Instead of the matt finish used on the N95 body, the N85 is shiny all over and itís colored brown rather than gray/black. It has rounded corners (suggestive of the iPhone) and the speakers are both mounted on the right side. This latter arrangement encourages landscape use of the phone when listening to music, which seems rather odd, but arguable itís a better approach for watching videos, which are all landscape oriented.

The phone slides in both directions just like the N95, revealing the same sets of keys in the process. The slider has a solid feel that suggests a better-quality mechanism than on the N95, but after 8 months of ownership my N95 slider works just as well it did when I bought it.

Camera:
Both the N85 and the N95 have a 5 megapixel camera with auto-focus and a Carl Zeiss lens. The N85 comes with a sliding lens cover, which is a major improvement over the N95 (that doesnít protect the lens at all). I personally made a cover for my N95ís lens, but itís a bit of a pain-in-the-neck to use.

However, the performance of the N85 camera is quite surprisingly inferior to that of the N95. First off it has much higher digital noise in low light conditions (even when night mode is selected). In low-light photographs this noise not only translates to grainer images, but sharp edges also have a decided fuzziness to them that just isnít present on the same photograph taken with the N95.

The biggest issue seems to be the new auto-focus firmware, which attempts to speed up picture-taking by pre-focusing the camera as you point it. Unfortunately this auto-focus system does a terrible job of getting the focus right. At least 1 out of 3 of the pictures I took were out-of-focus. Others have complained of this aspect of the N85ís camera. By comparison Iíve rarely ever had a focus problem with the N95.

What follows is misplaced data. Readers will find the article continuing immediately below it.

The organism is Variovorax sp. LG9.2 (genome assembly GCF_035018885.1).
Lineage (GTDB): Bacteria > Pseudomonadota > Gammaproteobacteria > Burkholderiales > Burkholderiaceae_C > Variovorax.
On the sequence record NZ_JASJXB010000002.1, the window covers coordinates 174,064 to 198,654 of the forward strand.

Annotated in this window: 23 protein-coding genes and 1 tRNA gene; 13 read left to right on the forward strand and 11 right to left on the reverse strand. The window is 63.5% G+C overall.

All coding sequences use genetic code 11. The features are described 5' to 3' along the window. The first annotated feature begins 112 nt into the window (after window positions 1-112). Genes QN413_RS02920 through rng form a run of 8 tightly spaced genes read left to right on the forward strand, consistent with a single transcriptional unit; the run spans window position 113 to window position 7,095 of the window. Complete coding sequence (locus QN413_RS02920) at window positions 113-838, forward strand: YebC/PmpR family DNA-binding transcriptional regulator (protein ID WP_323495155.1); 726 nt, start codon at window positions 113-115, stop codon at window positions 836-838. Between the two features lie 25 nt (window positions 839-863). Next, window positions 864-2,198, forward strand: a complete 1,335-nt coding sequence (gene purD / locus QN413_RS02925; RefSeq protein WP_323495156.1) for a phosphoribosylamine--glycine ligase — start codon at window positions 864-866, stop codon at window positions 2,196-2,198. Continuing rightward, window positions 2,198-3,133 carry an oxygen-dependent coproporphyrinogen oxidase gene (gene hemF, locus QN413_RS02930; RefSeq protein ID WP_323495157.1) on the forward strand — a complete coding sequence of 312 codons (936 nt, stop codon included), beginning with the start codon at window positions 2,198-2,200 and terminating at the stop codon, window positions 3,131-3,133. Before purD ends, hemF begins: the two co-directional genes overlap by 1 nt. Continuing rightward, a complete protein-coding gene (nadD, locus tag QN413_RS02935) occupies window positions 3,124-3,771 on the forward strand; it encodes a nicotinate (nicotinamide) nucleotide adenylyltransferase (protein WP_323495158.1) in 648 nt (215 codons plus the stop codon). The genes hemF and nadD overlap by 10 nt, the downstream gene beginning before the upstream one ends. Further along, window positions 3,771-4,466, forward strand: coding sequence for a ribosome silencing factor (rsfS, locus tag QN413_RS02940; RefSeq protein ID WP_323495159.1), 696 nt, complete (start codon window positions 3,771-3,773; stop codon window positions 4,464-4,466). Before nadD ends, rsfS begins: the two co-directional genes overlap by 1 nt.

To its credit the N85 has a dual LED flash, which isnít as good as a Xenon flash, but certainly better than the single flash LED on the N95. However, with the poor low-light noise levels on the N85, it needs the two flashes to ensure a reasonable-quality image.

Operating System: The N85 comes with Symbian S60 3rd Edition Feature Pack 2, whereas the N95 has Feature Pack 1. There arenít any major differences between the two versions of the O/S, but FP2 does make numerous minor improvements and it provides a few more stock applications.

Memory: The N95 8GB, as its name implies, comes with 8 GB of memory built in. The N85, like earlier editions of the N95, as a MicroSD memory slot that is accessible without removing the battery cover. You can swap out memory and the phone will accept 16 GB cards.

Conclusions

I really donít know what to think of the N85 personally. On one hand it offers a number of incremental updates to the N95 that I can really appreciate (such as the smaller size, addition of a lens cover, removable memory, and a more vibrant color display). However, it also asks me to sacrifice quite a bit and in the end I find the sacrifices far outweigh the benefits. Subsequently the N85 is a design that needs more work. Perhaps future phones such as the N86 will prove to be a much better choice. For the time being the N85 is, in my mind, a slightly inferior phone to the N95 8GB.